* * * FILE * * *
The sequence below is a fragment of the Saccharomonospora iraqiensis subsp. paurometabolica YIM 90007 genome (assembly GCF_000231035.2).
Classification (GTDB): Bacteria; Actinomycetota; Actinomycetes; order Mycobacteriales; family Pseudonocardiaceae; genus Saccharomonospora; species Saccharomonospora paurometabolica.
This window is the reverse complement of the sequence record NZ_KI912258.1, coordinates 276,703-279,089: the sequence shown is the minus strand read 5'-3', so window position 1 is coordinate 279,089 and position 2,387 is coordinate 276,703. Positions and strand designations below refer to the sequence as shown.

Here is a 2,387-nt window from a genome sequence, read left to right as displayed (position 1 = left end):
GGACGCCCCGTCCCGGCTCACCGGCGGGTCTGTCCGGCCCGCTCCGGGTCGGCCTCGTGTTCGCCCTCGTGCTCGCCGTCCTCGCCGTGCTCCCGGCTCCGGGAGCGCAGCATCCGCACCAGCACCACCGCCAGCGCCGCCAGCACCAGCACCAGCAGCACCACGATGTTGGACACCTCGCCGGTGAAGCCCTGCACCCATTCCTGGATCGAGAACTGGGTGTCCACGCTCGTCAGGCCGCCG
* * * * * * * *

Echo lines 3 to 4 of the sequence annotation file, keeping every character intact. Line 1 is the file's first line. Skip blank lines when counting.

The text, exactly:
This window is the reverse complement of the sequence record NZ_KI912258.1, coordinates 276,703-279,089: the sequence shown is the minus strand read 5'-3', so window position 1 is coordinate 279,089 and position 2,387 is coordinate 276,703. Positions and strand designations below refer to the sequence as shown.

Here is a 2,387-nt window from a genome sequence, read left to right as displayed (position 1 = left end):